By: SPA Executive Vice President Steven Webbenhurst
When I say February, what comes to mind first? For me, it is Valentine’s Day. As you walk through almost any retail store, from Home Depot to the Dollar Store, you see something reminding you that Valentine’s Day is approaching. Pink and red hearts surround you as you pass by the displays, reminding you to get something for those you love.
Love–a word we use often. We love people, places, pets, hobbies, foods, almost anything. But do we love our jobs? Pharmacy has changed significantly since I graduated in 1984. Back then, most of my classmates entered the job market with positions at independent pharmacies or retail chains. About a quarter of them went into hospital pharmacy with a small minority finding clinical positions that were relatively new at that point.
As I said, the pharmacy world has changed. There are far fewer independent pharmacies these days and most pharmacy chains are booming. But that’s not the only difference. The healthcare world has opened up so many new opportunities for pharmacists over the last decade or two. Long term care positions have expanded. We have pharmacists that specialize in so many areas including nuclear, ambulatory care, MTM, compounding, manufacturer clinical liaisons and specialized pharmacists in all the disease states. And as the size and number of pharmacy schools has increased, so has the need for pharmacy faculty.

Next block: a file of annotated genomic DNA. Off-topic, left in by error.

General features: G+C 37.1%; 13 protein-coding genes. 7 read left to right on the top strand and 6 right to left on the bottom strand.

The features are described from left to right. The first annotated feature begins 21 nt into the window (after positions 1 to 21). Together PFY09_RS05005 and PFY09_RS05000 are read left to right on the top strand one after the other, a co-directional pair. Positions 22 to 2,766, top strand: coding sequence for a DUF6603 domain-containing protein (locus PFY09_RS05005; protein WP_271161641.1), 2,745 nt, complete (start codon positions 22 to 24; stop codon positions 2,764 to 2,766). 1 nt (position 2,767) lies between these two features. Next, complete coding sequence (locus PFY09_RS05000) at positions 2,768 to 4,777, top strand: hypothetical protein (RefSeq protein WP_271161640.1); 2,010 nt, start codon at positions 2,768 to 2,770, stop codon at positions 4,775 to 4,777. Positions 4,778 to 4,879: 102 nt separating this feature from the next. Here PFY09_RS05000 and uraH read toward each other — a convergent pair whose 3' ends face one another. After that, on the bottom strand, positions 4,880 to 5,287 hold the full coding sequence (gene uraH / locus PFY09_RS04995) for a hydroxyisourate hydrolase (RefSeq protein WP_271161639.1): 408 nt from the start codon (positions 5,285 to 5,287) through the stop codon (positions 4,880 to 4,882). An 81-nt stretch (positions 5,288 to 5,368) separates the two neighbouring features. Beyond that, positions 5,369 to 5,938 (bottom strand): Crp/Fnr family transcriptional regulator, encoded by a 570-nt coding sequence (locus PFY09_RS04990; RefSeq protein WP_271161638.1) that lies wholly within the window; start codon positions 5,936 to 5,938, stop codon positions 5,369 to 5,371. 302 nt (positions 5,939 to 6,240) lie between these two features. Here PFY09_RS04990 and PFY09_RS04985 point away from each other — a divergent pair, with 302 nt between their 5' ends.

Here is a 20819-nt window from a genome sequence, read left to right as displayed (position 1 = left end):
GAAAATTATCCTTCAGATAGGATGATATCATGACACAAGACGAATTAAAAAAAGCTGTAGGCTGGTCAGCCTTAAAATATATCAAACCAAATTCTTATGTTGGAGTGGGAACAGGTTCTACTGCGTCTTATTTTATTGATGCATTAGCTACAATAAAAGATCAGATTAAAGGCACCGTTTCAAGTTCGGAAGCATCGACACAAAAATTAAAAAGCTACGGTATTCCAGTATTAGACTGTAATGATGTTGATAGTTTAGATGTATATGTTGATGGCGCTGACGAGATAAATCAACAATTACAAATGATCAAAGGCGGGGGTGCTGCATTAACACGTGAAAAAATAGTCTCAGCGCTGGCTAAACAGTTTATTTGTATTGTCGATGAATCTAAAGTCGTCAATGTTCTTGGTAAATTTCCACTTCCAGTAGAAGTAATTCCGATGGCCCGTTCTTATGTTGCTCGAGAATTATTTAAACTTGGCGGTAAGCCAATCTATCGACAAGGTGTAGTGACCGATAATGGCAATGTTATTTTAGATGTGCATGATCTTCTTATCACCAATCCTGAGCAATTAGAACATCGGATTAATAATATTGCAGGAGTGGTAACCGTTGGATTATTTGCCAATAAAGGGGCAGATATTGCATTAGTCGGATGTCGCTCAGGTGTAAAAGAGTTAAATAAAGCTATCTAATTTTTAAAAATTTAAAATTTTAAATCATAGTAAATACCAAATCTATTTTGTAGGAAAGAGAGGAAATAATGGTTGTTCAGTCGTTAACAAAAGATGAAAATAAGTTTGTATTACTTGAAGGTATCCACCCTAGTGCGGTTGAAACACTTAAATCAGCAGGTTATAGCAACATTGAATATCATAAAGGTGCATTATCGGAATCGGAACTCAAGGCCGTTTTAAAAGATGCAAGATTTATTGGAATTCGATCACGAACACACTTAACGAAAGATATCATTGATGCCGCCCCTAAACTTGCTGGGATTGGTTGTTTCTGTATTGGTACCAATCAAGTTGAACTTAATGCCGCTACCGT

I hope you love your job as much as I love mine. If you don’t, there are so many areas to explore. There may be an area you have never considered that might be perfect for you. A great way learn about other areas is by attending one of our events (CE talks, social/networking events, annual banquet) and talking with other pharmacy professionals.
A number of years ago, North Idaho College was looking for a pharmacist to help with their pharmacy technician program. I ended up teaching 8 credit hours at NIC for several years in addition to working 42 hours a week as a pharmacy manager for Walgreens. I am still on their Pharmacy Technician advisory committee. When I was a district pharmacy supervisor for Walgreens, I stumbled across an early training session to become an immunizer and later became a trainer for the APhA program. I currently work at the Walgreens located on the Deaconess campus and we specialize in HIV and HepC. Having been a pharmacist for nearly 35 years, I attribute my job satisfaction to the various roles I’ve had over the years including my time serving on the Spokane Pharmacy Association board.
So my words of advice to both young and experienced technicians and pharmacists is to love your job, or find one that matches your skills and interests. That job is out there! Find it and live it!